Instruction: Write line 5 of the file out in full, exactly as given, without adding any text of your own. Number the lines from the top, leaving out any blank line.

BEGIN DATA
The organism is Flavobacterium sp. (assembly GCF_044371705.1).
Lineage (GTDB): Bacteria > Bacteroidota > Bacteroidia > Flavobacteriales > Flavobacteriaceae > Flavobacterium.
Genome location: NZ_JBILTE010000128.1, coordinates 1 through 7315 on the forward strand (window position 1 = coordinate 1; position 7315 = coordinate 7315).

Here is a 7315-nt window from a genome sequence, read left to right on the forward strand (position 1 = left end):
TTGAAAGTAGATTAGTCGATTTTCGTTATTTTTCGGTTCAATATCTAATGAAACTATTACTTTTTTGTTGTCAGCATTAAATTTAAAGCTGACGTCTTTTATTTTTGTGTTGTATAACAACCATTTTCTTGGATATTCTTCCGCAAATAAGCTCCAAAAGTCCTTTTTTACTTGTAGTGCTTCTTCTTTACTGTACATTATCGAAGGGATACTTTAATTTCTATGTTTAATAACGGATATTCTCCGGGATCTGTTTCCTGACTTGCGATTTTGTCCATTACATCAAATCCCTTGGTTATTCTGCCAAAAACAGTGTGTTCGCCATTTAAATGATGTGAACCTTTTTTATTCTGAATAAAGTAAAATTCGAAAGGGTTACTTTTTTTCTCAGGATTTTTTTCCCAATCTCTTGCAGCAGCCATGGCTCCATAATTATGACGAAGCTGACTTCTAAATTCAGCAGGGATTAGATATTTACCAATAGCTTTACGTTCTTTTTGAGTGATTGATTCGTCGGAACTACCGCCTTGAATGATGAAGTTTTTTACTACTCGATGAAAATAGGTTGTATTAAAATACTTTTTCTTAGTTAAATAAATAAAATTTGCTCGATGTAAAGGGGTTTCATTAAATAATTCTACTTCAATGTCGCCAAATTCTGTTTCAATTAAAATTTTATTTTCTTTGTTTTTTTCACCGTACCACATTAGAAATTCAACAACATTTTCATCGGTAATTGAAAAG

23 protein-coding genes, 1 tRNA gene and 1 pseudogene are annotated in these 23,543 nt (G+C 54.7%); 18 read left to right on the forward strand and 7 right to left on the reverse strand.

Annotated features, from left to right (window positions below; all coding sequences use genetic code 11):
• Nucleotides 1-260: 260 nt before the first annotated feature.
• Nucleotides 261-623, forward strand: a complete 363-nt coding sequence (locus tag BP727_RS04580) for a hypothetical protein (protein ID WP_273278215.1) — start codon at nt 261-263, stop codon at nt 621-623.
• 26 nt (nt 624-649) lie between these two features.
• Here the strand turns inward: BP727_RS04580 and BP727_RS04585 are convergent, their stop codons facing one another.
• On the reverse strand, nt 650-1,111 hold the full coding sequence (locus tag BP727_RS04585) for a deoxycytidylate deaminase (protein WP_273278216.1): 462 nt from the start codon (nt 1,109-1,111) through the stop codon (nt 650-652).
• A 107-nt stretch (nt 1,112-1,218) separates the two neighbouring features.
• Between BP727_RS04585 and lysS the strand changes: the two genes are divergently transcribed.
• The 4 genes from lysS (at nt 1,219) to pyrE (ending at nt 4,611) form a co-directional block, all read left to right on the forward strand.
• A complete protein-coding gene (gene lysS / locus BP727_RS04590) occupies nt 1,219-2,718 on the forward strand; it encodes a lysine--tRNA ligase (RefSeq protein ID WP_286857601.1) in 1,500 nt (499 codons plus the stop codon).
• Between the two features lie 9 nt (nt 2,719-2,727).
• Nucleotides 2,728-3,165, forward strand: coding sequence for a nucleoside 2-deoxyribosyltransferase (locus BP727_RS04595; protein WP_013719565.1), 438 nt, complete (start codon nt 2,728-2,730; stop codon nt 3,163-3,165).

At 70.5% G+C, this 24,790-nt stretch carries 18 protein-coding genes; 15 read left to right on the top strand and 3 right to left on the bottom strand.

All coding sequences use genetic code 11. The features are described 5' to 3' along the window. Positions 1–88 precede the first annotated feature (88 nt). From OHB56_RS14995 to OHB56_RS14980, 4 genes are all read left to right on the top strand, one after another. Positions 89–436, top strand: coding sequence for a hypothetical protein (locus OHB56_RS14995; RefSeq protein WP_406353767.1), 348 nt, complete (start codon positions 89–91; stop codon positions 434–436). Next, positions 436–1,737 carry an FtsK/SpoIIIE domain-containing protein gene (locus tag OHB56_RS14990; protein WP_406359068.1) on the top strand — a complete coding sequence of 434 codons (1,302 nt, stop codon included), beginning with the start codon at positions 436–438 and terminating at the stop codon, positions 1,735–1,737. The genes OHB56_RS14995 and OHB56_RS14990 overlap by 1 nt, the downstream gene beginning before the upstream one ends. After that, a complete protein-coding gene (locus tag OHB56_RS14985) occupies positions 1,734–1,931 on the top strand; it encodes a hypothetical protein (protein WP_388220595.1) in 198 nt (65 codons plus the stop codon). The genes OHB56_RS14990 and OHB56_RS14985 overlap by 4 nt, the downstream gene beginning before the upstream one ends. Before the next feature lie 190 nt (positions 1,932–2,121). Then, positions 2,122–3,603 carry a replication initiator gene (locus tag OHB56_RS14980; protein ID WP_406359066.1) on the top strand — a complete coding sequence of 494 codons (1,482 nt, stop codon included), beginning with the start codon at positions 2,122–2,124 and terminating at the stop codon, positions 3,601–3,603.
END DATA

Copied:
TTGAAAGTAGATTAGTCGATTTTCGTTATTTTTCGGTTCAATATCTAATGAAACTATTACTTTTTTGTTGTCAGCATTAAATTTAAAGCTGACGTCTTTTATTTTTGTGTTGTATAACAACCATTTTCTTGGATATTCTTCCGCAAATAAGCTCCAAAAGTCCTTTTTTACTTGTAGTGCTTCTTCTTTACTGTACATTATCGAAGGGATACTTTAATTTCTATGTTTAATAACGGATATTCTCCGGGATCTGTTTCCTGACTTGCGATTTTGTCCATTACATCAAATCCCTTGGTTATTCTGCCAAAAACAGTGTGTTCGCCATTTAAATGATGTGAACCTTTTTTATTCTGAATAAAGTAAAATTCGAAAGGGTTACTTTTTTTCTCAGGATTTTTTTCCCAATCTCTTGCAGCAGCCATGGCTCCATAATTATGACGAAGCTGACTTCTAAATTCAGCAGGGATTAGATATTTACCAATAGCTTTACGTTCTTTTTGAGTGATTGATTCGTCGGAACTACCGCCTTGAATGATGAAGTTTTTTACTACTCGATGAAAATAGGTTGTATTAAAATACTTTTTCTTAGTTAAATAAATAAAATTTGCTCGATGTAAAGGGGTTTCATTAAATAATTCTACTTCAATGTCGCCAAATTCTGTTTCAATTAAAATTTTATTTTCTTTGTTTTTTTCACCGTACCACATTAGAAATTCAACAACATTTTCATCGGTAATTGAAAAG